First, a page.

It can be comforting to have friends and family by your side when going through treatment.  To extend this comfort to your friend or family, try attending counseling or a meeting with them. There, you can learn more about what they are going through. You can see just how much alcohol addiction impacts a person and how hard they are trying to stop drinking. This can help you become closer to them and understand things from their point of view. They may also feel less alone when you are by their side.

Consider working with your loved one to find an appropriate support group or organization, such as one of the following.

These groups can provide additional resources, regular planning for accountability and stability in the recovery process, and a like-minded community to help offer additional support to your loved one through their recovery.

Taking the first steps: Encouraging them to seek help

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Get the tools you need to support someone with alcoholism

Cognitive behavioral therapy has been shown to help those with alcohol use disorder identify the causes for heavy drinking and develop coping strategies to help with recovery. One way to get this sort of therapy is through online therapy. Online therapy has been proven just as effective as in-person therapy, plus it may be more convenient and affordable.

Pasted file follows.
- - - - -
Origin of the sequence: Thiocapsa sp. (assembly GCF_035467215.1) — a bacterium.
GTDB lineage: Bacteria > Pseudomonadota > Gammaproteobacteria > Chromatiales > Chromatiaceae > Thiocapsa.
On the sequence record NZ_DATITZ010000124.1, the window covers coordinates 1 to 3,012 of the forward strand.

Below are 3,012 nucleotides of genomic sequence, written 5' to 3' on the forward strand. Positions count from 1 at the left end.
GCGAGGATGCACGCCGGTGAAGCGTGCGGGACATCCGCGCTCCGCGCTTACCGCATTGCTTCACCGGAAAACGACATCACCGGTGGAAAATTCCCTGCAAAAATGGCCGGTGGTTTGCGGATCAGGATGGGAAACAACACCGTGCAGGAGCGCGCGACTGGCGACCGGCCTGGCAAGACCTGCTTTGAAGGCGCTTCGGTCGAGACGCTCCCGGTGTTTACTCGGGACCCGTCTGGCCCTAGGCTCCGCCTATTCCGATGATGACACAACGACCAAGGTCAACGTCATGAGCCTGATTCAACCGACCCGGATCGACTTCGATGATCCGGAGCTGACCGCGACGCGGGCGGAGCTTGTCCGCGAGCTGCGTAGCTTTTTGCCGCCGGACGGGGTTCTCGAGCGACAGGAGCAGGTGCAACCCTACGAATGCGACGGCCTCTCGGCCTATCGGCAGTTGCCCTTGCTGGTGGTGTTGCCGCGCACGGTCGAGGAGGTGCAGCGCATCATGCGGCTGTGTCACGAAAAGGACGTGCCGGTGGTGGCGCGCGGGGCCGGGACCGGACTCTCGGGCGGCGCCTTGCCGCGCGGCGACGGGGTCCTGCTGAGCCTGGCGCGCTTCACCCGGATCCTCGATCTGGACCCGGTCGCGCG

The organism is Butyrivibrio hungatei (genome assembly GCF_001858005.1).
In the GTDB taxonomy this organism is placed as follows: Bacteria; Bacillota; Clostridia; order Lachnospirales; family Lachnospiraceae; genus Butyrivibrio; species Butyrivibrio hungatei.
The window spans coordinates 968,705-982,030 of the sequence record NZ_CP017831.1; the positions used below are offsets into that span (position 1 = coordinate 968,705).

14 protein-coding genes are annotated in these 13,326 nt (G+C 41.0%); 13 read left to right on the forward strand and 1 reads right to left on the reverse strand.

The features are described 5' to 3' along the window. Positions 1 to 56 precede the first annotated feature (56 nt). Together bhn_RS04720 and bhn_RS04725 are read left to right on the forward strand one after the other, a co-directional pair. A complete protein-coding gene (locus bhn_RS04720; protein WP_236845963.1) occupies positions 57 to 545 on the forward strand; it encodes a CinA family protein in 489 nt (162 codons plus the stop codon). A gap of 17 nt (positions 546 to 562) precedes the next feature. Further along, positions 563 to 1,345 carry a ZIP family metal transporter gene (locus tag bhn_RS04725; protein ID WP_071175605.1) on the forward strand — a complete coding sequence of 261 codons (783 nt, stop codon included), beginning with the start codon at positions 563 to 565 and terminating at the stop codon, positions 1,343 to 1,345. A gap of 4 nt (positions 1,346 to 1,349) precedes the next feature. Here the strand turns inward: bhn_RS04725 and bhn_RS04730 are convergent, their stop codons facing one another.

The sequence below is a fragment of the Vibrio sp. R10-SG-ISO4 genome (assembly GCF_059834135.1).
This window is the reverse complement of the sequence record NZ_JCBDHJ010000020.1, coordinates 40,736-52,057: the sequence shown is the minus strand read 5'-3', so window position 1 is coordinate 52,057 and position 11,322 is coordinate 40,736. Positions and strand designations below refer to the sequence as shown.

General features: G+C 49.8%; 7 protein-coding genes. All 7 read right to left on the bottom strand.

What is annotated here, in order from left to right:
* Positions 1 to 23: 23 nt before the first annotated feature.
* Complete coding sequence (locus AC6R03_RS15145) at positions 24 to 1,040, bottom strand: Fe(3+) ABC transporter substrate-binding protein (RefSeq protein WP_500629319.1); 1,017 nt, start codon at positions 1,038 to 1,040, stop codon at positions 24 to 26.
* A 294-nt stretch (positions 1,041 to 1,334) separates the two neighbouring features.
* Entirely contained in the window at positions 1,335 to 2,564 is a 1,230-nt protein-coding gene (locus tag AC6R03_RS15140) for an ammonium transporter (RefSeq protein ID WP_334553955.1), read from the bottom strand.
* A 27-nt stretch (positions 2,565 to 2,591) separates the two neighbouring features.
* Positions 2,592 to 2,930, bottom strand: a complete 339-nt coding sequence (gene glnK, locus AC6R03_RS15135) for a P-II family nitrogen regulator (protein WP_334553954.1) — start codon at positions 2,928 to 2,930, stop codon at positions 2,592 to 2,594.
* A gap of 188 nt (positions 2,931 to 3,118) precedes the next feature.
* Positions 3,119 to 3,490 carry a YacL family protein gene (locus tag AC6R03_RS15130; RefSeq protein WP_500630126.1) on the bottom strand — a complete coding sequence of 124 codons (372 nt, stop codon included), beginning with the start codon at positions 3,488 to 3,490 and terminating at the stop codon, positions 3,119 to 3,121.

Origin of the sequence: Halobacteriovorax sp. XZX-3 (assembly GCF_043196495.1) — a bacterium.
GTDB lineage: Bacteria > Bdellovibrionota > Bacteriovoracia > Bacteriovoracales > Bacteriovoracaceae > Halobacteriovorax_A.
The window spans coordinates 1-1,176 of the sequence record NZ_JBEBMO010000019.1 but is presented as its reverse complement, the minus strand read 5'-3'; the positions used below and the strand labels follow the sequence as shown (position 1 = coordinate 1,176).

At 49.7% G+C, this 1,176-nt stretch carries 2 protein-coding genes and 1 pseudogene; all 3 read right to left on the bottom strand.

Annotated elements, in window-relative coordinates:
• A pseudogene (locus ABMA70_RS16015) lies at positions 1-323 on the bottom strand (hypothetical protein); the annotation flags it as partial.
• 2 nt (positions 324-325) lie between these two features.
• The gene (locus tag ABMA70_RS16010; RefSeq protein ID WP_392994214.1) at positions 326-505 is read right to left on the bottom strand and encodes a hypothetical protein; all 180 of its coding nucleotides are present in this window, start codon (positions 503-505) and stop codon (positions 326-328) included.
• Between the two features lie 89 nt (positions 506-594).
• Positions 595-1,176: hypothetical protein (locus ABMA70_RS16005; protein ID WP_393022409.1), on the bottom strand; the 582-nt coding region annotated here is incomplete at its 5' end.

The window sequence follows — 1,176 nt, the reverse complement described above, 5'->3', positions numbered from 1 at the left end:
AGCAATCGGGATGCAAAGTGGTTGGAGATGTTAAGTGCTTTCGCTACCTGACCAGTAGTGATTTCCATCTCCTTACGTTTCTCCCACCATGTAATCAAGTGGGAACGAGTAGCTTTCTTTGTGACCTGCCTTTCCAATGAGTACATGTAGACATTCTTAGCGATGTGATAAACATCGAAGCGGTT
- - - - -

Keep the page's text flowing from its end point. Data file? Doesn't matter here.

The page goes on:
Whenever someone needs help, they can get it from the comfort of their own home and on their own time. For those who may need help working through the complex emotions and feelings that accompany alcohol addiction, this type of resource can be invaluable. Additionally, tools like BetterHelp give those living with addiction to have  24/7 messaging with their counselor so that they can record their symptoms as they happen.


Alcohol use disorder can disrupt a person’s life in many ways, but there are effective treatment options available. If you’re trying to help a loved one overcome their addiction to alcohol, these tips may help you show your support. Online therapy is one effective resource for those coping with alcoholism (and their loved ones). It can help a person with alcohol use disorder cope with their urges and can help their loved ones show their support in healthy ways. 

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The information on this page is not intended to be a substitution for diagnosis, treatment, or informed professional advice. You should not take any action or avoid taking any action without consulting with a qualified mental health professional. For more information, please read our terms of use.